Filtration:Vendor Notes: The Effect of Flux Decay on a 20-nm Nanofilter for Virus Retention - - BioPharm International


Filtration:Vendor Notes: The Effect of Flux Decay on a 20-nm Nanofilter for Virus Retention

BioPharm International
Volume 20, Issue 4

Three commercially available lots of Virosart CPV Minisarts were used for each nanofiltration study. Each lot was run in triplicate. Figures 1–4 display all nine data sets per protein solution filtered. For each test, protein type, protein concentration, pH, buffer type, and composition, as well as the spiking concentration, are outlined.

Figure 2
Four proteins were used for this nanofiltration study:
  • clinical grade of human-derived intra-venous immune globlulin (IVIG) at 2 mg/mL
  • monoclonal antibody at 8 mg/mL
  • sheep-derived Fab(2) at 5 mg/mL
  • bovine serum albumin (BSA) at 1 mg/mL.


Figures 1–4 show LRV over a wide flow decay using PP7 as the model virus for small non-enveloped viruses. The Virosart CPV provided reliable virus retention of small viruses.

Figure 3
The goal was >4 log10, which was achieved with little variation across the range. This shows that the capability of Virosart CPV to retain more than 4 log10 of small non-enveloped viruses is not necessarily correlated to the flux decay. Reliable retention of more than 4 log10 is shown for flux decay profiles of up to 90%.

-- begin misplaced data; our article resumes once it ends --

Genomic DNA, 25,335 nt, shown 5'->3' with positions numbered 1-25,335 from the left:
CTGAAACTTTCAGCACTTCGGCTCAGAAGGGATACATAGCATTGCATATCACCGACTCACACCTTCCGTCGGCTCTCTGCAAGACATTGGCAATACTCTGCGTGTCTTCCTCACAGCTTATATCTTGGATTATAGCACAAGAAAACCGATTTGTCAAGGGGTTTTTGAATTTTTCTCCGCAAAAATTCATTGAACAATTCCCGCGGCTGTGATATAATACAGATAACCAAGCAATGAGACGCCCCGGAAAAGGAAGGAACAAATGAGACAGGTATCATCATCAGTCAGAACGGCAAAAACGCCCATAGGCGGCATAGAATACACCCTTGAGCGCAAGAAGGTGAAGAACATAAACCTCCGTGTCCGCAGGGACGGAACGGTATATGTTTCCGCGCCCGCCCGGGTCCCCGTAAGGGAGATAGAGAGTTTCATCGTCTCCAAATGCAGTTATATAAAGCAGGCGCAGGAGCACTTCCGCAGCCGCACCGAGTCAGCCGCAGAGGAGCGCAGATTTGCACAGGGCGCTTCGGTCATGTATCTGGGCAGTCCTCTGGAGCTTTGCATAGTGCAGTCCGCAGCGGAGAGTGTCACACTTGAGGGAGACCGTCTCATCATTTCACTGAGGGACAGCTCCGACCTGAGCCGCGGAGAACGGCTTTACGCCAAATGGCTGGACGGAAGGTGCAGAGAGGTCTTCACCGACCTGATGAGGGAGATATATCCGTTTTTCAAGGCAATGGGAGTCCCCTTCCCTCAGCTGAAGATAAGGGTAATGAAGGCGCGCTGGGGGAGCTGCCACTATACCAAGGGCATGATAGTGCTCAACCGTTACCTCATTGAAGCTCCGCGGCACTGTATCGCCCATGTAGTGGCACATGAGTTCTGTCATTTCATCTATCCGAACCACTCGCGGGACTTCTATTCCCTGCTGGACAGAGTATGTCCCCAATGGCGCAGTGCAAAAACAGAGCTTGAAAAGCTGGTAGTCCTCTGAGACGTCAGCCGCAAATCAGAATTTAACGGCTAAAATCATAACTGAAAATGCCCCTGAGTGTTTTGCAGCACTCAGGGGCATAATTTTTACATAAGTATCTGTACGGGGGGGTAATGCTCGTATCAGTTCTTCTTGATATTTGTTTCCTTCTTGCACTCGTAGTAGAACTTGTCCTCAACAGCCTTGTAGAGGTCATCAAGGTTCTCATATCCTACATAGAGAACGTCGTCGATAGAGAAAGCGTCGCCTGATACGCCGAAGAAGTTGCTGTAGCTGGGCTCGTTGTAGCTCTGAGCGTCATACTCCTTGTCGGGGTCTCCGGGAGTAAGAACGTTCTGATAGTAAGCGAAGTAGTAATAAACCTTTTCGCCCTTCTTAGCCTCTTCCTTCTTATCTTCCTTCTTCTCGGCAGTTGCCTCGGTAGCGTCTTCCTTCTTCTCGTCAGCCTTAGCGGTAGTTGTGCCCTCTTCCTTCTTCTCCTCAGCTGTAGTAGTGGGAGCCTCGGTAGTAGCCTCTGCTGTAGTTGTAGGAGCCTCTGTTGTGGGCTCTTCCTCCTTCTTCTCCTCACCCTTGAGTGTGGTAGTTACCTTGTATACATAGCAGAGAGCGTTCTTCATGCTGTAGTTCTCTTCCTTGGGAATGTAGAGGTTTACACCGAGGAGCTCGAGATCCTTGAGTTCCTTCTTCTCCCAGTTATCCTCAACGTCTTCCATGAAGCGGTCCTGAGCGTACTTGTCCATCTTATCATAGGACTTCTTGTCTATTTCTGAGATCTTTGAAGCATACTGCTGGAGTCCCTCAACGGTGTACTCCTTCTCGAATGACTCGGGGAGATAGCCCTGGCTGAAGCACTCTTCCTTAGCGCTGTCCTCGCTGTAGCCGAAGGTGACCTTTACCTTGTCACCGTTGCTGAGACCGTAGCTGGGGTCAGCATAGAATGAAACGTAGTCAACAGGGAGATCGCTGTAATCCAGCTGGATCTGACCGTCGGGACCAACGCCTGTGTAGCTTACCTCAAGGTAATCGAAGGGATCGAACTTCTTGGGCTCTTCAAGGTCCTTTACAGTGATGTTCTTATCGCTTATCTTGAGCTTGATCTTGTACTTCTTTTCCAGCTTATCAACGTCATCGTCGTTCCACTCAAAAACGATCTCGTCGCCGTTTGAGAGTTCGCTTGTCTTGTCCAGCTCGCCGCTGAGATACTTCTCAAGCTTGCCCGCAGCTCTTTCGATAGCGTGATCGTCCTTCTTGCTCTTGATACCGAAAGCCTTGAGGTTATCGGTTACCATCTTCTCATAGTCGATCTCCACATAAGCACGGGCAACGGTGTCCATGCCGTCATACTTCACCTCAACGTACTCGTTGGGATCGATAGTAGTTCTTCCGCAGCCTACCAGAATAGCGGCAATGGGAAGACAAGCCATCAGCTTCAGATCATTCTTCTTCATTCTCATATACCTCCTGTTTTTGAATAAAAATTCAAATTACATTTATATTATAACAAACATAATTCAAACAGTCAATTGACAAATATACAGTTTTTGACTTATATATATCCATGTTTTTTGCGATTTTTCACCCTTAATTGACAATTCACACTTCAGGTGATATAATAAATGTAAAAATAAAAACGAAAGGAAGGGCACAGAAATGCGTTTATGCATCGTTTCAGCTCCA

Figure 4
The data shown are typical examples for different protein types, buffers, and concentrations. They cannot, however, be used to predict the nanofilter performance in general. Specific virus clearance studies under good laboratory practices conditions must be carried out for each biopharmaceutical product going into Phase 1 or 3 clinical trials. Finally, it is up to the end user to determine what levels of flow decay and virus retention are acceptable in order to achieve the targeted virus retention.

Upcoming studies

Upcoming studies will feature porcine parvo virus (PPV) and minute virus of mice (MVM) studies, each with co-spikes of bacteriophage PP7 to provide evidence of the capability of bacteriophage PP7 to serve as a model virus for small nonenveloped viruses. Different spike preparation scenarios will be outlined, and technologies are being screened for their capability to purify virus spikes for easier and more standardized nanofiltration spiking studies.

Klaus Tarrach is the senior product manager of purification technologies at Sartorius AG Germany in Gottingen, +49 551. 308. 3959,

Anika Meyer is an application specialist in purification technologies for Central Europe at Sartorius AG Germany;
Julia Elena Dathe is a research assistant in the Sartorius virology department; and
Hanni Sun is a biologist in the Sartorius virology department.


1. International Conference on Harmonization. Q5A. Viral safety evaluation of biotechnology products derived from cell lines of human or animal origin. Geneva, Switzerland; 1998.

2. Schmidt S, Mora, J, Dolan S, Kauling, J. An integrated concept for robust and efficient virus clearance and contaminant removal in biotech process. BioProcess Int. 2005 Sept.; 3(9):26-31.

3. Immelmann A, Kellings K, Stamm O, Tarrach K. Validation and quality procedures for virus and prion removal in biopharmaceuticals. BioProcess Int. 2005 Sept;3(9):38-44.

4. Cabatingan, M. Impact of virus stock quality on virus filter validation. BioProcess Int. 2005 July;3(7):39-43.

5. Bailey M. Normal flow virus filtration—Detection and assessment of endpoint in bioprocessing. PDA viral safety conference; 2005 May; Tampa, FL.

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